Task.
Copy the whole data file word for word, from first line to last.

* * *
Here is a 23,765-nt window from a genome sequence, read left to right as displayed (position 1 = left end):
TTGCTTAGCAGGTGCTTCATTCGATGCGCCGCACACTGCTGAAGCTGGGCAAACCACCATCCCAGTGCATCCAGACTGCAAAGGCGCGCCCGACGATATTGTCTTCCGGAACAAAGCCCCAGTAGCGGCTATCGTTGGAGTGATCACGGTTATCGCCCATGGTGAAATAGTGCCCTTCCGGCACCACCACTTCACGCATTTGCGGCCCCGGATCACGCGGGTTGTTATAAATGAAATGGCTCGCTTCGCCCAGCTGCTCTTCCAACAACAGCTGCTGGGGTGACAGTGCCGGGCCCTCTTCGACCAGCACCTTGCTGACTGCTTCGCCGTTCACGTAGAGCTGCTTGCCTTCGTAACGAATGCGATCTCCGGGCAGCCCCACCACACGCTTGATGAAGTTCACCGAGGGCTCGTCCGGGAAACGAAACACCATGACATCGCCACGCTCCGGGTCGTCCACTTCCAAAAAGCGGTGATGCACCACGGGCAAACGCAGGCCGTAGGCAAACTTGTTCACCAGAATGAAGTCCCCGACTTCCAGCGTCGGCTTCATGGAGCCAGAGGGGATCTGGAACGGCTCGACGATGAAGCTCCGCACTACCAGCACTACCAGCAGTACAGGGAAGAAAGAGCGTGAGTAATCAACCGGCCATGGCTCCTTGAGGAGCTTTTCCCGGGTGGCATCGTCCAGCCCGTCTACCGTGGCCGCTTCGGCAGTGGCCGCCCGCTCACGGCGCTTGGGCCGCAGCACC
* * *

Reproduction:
Here is a 23,765-nt window from a genome sequence, read left to right as displayed (position 1 = left end):
TTGCTTAGCAGGTGCTTCATTCGATGCGCCGCACACTGCTGAAGCTGGGCAAACCACCATCCCAGTGCATCCAGACTGCAAAGGCGCGCCCGACGATATTGTCTTCCGGAACAAAGCCCCAGTAGCGGCTATCGTTGGAGTGATCACGGTTATCGCCCATGGTGAAATAGTGCCCTTCCGGCACCACCACTTCACGCATTTGCGGCCCCGGATCACGCGGGTTGTTATAAATGAAATGGCTCGCTTCGCCCAGCTGCTCTTCCAACAACAGCTGCTGGGGTGACAGTGCCGGGCCCTCTTCGACCAGCACCTTGCTGACTGCTTCGCCGTTCACGTAGAGCTGCTTGCCTTCGTAACGAATGCGATCTCCGGGCAGCCCCACCACACGCTTGATGAAGTTCACCGAGGGCTCGTCCGGGAAACGAAACACCATGACATCGCCACGCTCCGGGTCGTCCACTTCCAAAAAGCGGTGATGCACCACGGGCAAACGCAGGCCGTAGGCAAACTTGTTCACCAGAATGAAGTCCCCGACTTCCAGCGTCGGCTTCATGGAGCCAGAGGGGATCTGGAACGGCTCGACGATGAAGCTCCGCACTACCAGCACTACCAGCAGTACAGGGAAGAAAGAGCGTGAGTAATCAACCGGCCATGGCTCCTTGAGGAGCTTTTCCCGGGTGGCATCGTCCAGCCCGTCTACCGTGGCCGCTTCGGCAGTGGCCGCCCGCTCACGGCGCTTGGGCCGCAGCACC